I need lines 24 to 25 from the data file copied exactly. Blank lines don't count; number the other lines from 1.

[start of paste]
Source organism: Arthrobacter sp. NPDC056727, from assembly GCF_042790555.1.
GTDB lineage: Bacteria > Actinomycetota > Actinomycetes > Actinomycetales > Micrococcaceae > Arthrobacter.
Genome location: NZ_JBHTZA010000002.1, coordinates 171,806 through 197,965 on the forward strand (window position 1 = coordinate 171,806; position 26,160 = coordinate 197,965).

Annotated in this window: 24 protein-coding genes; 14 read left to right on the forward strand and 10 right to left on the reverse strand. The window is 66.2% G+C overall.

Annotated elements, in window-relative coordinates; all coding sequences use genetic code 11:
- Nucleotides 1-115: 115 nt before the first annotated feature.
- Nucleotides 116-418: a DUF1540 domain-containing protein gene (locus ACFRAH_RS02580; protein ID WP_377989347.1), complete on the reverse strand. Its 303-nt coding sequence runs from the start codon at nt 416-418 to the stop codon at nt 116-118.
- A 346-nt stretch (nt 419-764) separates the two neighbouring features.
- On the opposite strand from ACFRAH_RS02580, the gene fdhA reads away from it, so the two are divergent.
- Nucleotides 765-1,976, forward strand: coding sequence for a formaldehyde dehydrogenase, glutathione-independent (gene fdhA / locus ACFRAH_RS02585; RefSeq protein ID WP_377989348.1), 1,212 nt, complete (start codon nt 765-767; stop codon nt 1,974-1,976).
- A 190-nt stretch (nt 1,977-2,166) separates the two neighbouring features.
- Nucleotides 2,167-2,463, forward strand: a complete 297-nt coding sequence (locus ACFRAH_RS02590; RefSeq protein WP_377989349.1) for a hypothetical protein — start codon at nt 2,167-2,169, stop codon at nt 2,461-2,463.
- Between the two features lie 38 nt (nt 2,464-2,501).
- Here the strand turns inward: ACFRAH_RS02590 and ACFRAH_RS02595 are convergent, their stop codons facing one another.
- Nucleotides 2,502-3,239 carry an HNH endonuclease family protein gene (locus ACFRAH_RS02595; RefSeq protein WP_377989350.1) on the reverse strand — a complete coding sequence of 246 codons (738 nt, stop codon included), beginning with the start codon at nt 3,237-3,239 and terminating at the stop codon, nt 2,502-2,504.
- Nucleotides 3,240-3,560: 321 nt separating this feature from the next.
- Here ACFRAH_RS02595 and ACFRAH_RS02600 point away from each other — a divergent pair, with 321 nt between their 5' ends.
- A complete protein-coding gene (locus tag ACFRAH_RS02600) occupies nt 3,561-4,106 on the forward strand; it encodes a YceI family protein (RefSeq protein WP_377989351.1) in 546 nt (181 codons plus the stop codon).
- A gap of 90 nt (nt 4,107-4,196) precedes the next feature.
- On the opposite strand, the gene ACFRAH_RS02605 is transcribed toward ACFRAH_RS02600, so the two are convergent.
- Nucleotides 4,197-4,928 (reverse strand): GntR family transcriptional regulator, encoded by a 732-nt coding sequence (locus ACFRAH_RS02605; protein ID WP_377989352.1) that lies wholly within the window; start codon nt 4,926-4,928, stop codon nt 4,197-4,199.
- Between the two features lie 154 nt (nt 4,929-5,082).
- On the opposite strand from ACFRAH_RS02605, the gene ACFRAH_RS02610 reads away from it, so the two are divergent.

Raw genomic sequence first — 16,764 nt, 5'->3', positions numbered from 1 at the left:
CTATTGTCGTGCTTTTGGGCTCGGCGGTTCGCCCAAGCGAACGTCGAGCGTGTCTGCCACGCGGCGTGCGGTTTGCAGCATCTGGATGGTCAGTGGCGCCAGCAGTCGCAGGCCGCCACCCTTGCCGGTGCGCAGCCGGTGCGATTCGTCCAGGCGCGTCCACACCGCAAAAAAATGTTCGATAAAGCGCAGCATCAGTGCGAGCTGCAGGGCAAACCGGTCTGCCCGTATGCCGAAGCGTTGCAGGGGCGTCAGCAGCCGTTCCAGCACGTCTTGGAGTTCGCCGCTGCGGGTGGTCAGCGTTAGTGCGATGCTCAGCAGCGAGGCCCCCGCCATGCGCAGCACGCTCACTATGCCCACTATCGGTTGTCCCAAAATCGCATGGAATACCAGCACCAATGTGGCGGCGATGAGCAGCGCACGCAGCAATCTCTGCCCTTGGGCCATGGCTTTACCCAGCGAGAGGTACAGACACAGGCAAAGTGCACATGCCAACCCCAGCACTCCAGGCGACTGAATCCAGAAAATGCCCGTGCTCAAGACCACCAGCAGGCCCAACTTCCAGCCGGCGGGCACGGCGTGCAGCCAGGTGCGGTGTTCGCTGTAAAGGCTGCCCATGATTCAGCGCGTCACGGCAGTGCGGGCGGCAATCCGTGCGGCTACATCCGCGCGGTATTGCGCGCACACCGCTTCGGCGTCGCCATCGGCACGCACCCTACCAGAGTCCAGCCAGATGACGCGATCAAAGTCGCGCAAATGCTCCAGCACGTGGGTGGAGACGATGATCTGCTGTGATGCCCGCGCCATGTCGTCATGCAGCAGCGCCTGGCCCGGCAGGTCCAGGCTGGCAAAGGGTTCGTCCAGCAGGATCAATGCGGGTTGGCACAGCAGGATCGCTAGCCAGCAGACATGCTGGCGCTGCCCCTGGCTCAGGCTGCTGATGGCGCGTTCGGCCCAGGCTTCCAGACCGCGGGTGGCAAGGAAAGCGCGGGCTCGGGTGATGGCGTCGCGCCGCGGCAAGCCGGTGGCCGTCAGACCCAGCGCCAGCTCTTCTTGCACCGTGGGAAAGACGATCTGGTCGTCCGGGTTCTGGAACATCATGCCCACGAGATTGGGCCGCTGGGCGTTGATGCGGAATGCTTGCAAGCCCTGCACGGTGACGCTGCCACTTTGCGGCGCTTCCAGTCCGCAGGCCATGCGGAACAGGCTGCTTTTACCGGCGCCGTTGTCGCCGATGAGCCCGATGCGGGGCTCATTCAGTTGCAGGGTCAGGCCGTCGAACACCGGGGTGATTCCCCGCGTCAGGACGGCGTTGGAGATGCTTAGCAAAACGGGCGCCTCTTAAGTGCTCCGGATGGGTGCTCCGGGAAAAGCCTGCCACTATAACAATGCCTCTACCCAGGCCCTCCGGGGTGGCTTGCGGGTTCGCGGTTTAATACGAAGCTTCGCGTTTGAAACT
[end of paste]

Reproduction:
Raw genomic sequence first — 16,764 nt, 5'->3', positions numbered from 1 at the left:
CTATTGTCGTGCTTTTGGGCTCGGCGGTTCGCCCAAGCGAACGTCGAGCGTGTCTGCCACGCGGCGTGCGGTTTGCAGCATCTGGATGGTCAGTGGCGCCAGCAGTCGCAGGCCGCCACCCTTGCCGGTGCGCAGCCGGTGCGATTCGTCCAGGCGCGTCCACACCGCAAAAAAATGTTCGATAAAGCGCAGCATCAGTGCGAGCTGCAGGGCAAACCGGTCTGCCCGTATGCCGAAGCGTTGCAGGGGCGTCAGCAGCCGTTCCAGCACGTCTTGGAGTTCGCCGCTGCGGGTGGTCAGCGTTAGTGCGATGCTCAGCAGCGAGGCCCCCGCCATGCGCAGCACGCTCACTATGCCCACTATCGGTTGTCCCAAAATCGCATGGAATACCAGCACCAATGTGGCGGCGATGAGCAGCGCACGCAGCAATCTCTGCCCTTGGGCCATGGCTTTACCCAGCGAGAGGTACAGACACAGGCAAAGTGCACATGCCAACCCCAGCACTCCAGGCGACTGAATCCAGAAAATGCCCGTGCTCAAGACCACCAGCAGGCCCAACTTCCAGCCGGCGGGCACGGCGTGCAGCCAGGTGCGGTGTTCGCTGTAAAGGCTGCCCATGATTCAGCGCGTCACGGCAGTGCGGGCGGCAATCCGTGCGGCTACATCCGCGCGGTATTGCGCGCACACCGCTTCGGCGTCGCCATCGGCACGCACCCTACCAGAGTCCAGCCAGATGACGCGATCAAAGTCGCGCAAATGCTCCAGCACGTGGGTGGAGACGATGATCTGCTGTGATGCCCGCGCCATGTCGTCATGCAGCAGCGCCTGGCCCGGCAGGTCCAGGCTGGCAAAGGGTTCGTCCAGCAGGATCAATGCGGGTTGGCACAGCAGGATCGCTAGCCAGCAGACATGCTGGCGCTGCCCCTGGCTCAGGCTGCTGATGGCGCGTTCGGCCCAGGCTTCCAGACCGCGGGTGGCAAGGAAAGCGCGGGCTCGGGTGATGGCGTCGCGCCGCGGCAAGCCGGTGGCCGTCAGACCCAGCGCCAGCTCTTCTTGCACCGTGGGAAAGACGATCTGGTCGTCCGGGTTCTGGAACATCATGCCCACGAGATTGGGCCGCTGGGCGTTGATGCGGAATGCTTGCAAGCCCTGCACGGTGACGCTGCCACTTTGCGGCGCTTCCAGTCCGCAGGCCATGCGGAACAGGCTGCTTTTACCGGCGCCGTTGTCGCCGATGAGCCCGATGCGGGGCTCATTCAGTTGCAGGGTCAGGCCGTCGAACACCGGGGTGATTCCCCGCGTCAGGACGGCGTTGGAGATGCTTAGCAAAACGGGCGCCTCTTAAGTGCTCCGGATGGGTGCTCCGGGAAAAGCCTGCCACTATAACAATGCCTCTACCCAGGCCCTCCGGGGTGGCTTGCGGGTTCGCGGTTTAATACGAAGCTTCGCGTTTGAAACT